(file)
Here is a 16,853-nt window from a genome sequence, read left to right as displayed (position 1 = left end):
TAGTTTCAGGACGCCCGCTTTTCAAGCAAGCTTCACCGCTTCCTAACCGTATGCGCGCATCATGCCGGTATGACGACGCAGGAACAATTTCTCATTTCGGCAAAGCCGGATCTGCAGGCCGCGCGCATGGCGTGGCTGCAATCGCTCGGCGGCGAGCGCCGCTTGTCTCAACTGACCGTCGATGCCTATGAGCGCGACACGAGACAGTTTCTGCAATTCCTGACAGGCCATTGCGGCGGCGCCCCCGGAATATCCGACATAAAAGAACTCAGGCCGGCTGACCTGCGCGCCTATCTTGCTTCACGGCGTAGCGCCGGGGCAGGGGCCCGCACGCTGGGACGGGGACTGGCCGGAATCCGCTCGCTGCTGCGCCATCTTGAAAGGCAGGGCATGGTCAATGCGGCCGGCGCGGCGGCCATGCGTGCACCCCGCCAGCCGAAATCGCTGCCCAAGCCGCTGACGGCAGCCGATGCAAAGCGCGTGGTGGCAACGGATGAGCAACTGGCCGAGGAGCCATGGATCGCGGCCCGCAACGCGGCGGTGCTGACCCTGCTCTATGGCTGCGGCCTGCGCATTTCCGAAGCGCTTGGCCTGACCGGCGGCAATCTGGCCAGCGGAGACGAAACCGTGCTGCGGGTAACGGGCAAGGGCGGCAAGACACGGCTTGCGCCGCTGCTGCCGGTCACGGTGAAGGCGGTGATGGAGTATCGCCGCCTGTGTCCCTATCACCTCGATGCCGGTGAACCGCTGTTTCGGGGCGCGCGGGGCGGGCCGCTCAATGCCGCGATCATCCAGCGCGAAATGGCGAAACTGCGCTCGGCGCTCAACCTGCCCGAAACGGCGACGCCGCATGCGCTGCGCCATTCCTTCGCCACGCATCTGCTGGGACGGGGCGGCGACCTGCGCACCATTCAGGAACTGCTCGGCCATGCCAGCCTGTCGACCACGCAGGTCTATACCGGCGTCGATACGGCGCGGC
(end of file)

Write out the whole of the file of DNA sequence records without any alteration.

Here is a 16,853-nt window from a genome sequence, read left to right as displayed (position 1 = left end):
TAGTTTCAGGACGCCCGCTTTTCAAGCAAGCTTCACCGCTTCCTAACCGTATGCGCGCATCATGCCGGTATGACGACGCAGGAACAATTTCTCATTTCGGCAAAGCCGGATCTGCAGGCCGCGCGCATGGCGTGGCTGCAATCGCTCGGCGGCGAGCGCCGCTTGTCTCAACTGACCGTCGATGCCTATGAGCGCGACACGAGACAGTTTCTGCAATTCCTGACAGGCCATTGCGGCGGCGCCCCCGGAATATCCGACATAAAAGAACTCAGGCCGGCTGACCTGCGCGCCTATCTTGCTTCACGGCGTAGCGCCGGGGCAGGGGCCCGCACGCTGGGACGGGGACTGGCCGGAATCCGCTCGCTGCTGCGCCATCTTGAAAGGCAGGGCATGGTCAATGCGGCCGGCGCGGCGGCCATGCGTGCACCCCGCCAGCCGAAATCGCTGCCCAAGCCGCTGACGGCAGCCGATGCAAAGCGCGTGGTGGCAACGGATGAGCAACTGGCCGAGGAGCCATGGATCGCGGCCCGCAACGCGGCGGTGCTGACCCTGCTCTATGGCTGCGGCCTGCGCATTTCCGAAGCGCTTGGCCTGACCGGCGGCAATCTGGCCAGCGGAGACGAAACCGTGCTGCGGGTAACGGGCAAGGGCGGCAAGACACGGCTTGCGCCGCTGCTGCCGGTCACGGTGAAGGCGGTGATGGAGTATCGCCGCCTGTGTCCCTATCACCTCGATGCCGGTGAACCGCTGTTTCGGGGCGCGCGGGGCGGGCCGCTCAATGCCGCGATCATCCAGCGCGAAATGGCGAAACTGCGCTCGGCGCTCAACCTGCCCGAAACGGCGACGCCGCATGCGCTGCGCCATTCCTTCGCCACGCATCTGCTGGGACGGGGCGGCGACCTGCGCACCATTCAGGAACTGCTCGGCCATGCCAGCCTGTCGACCACGCAGGTCTATACCGGCGTCGATACGGCGCGGC